Soviet satellite state
Soviet satellite states were puppet states indirectly controlled by the Soviet Union. This meant that they were countries controlled by leaders who were really controlled by the Soviet Union. Soviet satellite states included the Warsaw Pact countries and Mongolia. The Soviet Union chose leaders in these countries who were loyal to the Soviet Union and would send in the military if the local people protested against the local government.
- The Mongolian People's Republic (Satellite 1921–1990; government extant until 1992)
- The Tuvan People's Republic (Satellite 1921–1944; joined the Soviet Union in 1944)
- The Socialist Federal Republic of Yugoslavia (Satellite 1945–1948; government extant until 1992)
- The People's Socialist Republic of Albania (Satellite 1944–1960; government extant until 1992)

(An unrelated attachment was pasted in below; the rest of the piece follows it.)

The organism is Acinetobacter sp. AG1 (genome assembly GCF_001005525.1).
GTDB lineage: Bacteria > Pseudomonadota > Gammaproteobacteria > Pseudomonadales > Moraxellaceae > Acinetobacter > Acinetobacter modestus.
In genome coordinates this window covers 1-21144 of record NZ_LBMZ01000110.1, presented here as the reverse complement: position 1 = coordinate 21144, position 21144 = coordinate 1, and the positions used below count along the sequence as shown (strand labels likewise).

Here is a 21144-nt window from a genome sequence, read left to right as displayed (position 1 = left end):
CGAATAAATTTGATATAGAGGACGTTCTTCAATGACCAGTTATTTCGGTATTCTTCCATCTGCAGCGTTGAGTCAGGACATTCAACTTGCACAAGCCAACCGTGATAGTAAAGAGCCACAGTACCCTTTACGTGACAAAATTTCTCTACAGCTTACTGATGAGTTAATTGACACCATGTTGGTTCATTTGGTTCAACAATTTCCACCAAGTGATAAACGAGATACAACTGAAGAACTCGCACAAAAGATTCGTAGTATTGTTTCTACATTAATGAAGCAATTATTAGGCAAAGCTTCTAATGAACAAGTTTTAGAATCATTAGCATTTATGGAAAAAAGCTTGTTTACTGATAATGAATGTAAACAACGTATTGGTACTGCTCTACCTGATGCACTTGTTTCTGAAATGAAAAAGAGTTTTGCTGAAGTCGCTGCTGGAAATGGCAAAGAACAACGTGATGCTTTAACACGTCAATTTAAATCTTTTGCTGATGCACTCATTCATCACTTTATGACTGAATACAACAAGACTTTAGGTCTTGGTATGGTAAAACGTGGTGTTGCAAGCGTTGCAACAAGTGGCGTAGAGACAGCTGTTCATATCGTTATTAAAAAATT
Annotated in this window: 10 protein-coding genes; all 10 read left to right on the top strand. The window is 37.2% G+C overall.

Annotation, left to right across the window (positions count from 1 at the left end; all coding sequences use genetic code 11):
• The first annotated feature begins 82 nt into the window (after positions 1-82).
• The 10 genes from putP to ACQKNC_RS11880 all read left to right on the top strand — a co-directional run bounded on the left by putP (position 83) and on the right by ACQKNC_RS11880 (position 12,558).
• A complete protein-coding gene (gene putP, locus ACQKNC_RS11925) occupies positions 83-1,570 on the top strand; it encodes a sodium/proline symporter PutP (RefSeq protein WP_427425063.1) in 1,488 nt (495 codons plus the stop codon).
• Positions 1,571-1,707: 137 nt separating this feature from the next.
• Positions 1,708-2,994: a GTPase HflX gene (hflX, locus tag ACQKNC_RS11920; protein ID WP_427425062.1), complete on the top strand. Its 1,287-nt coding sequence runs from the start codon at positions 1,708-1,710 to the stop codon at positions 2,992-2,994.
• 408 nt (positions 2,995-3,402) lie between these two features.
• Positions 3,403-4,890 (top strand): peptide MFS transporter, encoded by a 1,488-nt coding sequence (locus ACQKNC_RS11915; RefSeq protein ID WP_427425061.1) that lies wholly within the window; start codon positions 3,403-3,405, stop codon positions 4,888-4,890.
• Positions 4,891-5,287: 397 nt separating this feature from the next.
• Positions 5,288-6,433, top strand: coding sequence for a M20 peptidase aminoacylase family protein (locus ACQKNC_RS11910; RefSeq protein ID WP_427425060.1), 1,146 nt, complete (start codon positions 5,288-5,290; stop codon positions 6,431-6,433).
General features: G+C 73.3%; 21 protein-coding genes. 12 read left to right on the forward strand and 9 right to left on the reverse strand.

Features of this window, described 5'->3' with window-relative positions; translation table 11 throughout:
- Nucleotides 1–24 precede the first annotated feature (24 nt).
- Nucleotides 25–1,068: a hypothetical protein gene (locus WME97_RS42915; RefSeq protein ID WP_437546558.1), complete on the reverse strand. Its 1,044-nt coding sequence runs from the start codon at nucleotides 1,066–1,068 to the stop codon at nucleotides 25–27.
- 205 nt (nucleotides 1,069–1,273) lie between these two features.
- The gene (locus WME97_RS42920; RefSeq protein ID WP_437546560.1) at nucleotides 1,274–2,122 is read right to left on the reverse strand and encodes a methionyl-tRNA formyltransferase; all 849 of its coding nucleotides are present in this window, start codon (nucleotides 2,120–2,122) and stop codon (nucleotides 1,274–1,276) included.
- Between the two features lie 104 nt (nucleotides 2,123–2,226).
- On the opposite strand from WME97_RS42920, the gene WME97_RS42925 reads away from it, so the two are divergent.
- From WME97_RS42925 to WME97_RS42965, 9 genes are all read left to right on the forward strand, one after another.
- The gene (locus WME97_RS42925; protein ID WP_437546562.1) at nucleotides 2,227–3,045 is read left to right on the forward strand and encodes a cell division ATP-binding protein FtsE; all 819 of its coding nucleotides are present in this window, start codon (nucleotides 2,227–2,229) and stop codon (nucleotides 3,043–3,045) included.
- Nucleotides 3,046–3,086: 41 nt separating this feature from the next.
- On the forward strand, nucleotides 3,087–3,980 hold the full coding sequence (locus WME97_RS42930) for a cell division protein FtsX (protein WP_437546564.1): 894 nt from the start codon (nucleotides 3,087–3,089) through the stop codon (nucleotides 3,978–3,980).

- The Polish People's Republic (1944–1989)
- The People's Republic of Bulgaria (1946–1990)
- The People's Republic of Romania (1947–1965)
- The Czechoslovak Socialist Republic (1948–1968 and again 1968–1989)
- The German Democratic Republic (1949–1990)
- The Hungarian People's Republic (1947–1956 and again 1956–1989)
- The Democratic Republic of Afghanistan (1978–90)
Most of these "Eastern Bloc" countries had compulsory military service for young men. They also had varying numbers of Soviet troops and KGB agents. All these countries had detailed control of information (censorship), and other aspects of the communist Soviet system. Many features of the Soviet information control were put into practice in distant countries, such as Cuba.
Other terms which may be used are: